Gracious thanks to all of our venues, poets (special mention to Emma P, who was first on the bus and performed her poem no less than TEN times) and team – we all had a wonderful day, and the weather held.
Particular thanks to London 2012 and Arts Council England for inspiring and supporting the venture.
Tomorrow we embark upon the maddest event we’ve ever attempted (and we are known for having odd ideas).
The Great West Midlands Poetry Relay is a big ask, but we are so excited to be doing it. We want to thank, and wish luck to, everyone who has agreed to be involved.
Our poets, Emma Purshouse, Philip Monks, Malcolm Dewhirst, Helen Yendall, Rohit Ballal, Adrian Johnson, Deborah Alma, Kurly McGeachie, Dave Reeves and Roz Goddard – we can’t wait to hear your poems and hope you’ve packed your sandwiches and got your comfortable travelling clothes on ready to step onto the poetry bus. The bus will be packed with snacks, pens, paper and other things required to keep ten poets alive for twelve hours.
We’re also delighted to be working with the guys over at Monty Funk who are coming with us and recording audio all day that they will then edit into a series of podcasts about the Relay – you’ll be able to experience the poems long after the day’s events are over. They will be available online and even mapped so you can download them in the places they were created.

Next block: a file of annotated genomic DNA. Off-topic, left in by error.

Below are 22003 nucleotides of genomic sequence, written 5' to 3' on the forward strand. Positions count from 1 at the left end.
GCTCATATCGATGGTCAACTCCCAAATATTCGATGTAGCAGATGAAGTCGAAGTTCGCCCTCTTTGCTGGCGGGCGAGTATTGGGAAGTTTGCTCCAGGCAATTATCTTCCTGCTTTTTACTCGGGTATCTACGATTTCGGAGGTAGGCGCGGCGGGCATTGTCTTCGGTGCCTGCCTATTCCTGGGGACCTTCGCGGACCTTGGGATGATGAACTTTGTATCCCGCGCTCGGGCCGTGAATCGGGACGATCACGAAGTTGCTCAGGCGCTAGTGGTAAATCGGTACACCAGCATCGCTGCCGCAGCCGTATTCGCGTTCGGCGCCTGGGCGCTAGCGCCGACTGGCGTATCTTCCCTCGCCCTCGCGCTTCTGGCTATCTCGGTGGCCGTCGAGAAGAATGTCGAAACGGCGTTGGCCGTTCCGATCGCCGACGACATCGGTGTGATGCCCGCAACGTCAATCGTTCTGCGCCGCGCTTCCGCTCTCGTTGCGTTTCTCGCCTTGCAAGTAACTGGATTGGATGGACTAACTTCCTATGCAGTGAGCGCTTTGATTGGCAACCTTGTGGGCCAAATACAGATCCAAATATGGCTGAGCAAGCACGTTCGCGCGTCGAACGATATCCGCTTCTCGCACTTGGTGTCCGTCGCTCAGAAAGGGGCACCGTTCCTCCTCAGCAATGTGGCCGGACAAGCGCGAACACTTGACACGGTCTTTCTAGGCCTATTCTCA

Thanks are also due to our friends at Project Pigeon
We also want to thank our venues, all ten of them, without whom this wouldn’t be happening. We can’t wait to see how the shoppers at Hatton Country World or the cinema goers at Telford Odeon react to our bus rolling up and the inevitable outpouring of poets.
Lastly, thanks are due to Arts Council England and the Cultural Olympiad Open Weekend team for supporting the event.
We will be LIVE BLOGGING tomorrow on this site – as often as we get signal, we will be updating to let you know where we are along the route, how big and unruly the poem is becoming and who has been travel sick.
Lastly, we’ll be on BBC Radio WM tonight after 9pm, on the Loyd Williams show, and on BBC Radio Stoke tomorrow at 7.15am talking about the Relay, so listen out for us.
That’s it for now – we’re off to polish the megaphone and pack the bus!
It’s that time of the year again. Birmingham Libraries are currently seeking the next Birmingham Poet Laureate.
The new laureate will compete for the title against other hopefuls, performing around the city on National Poetry Day (6 October) and ending up at our Festival Launch for a special live announcement that evening.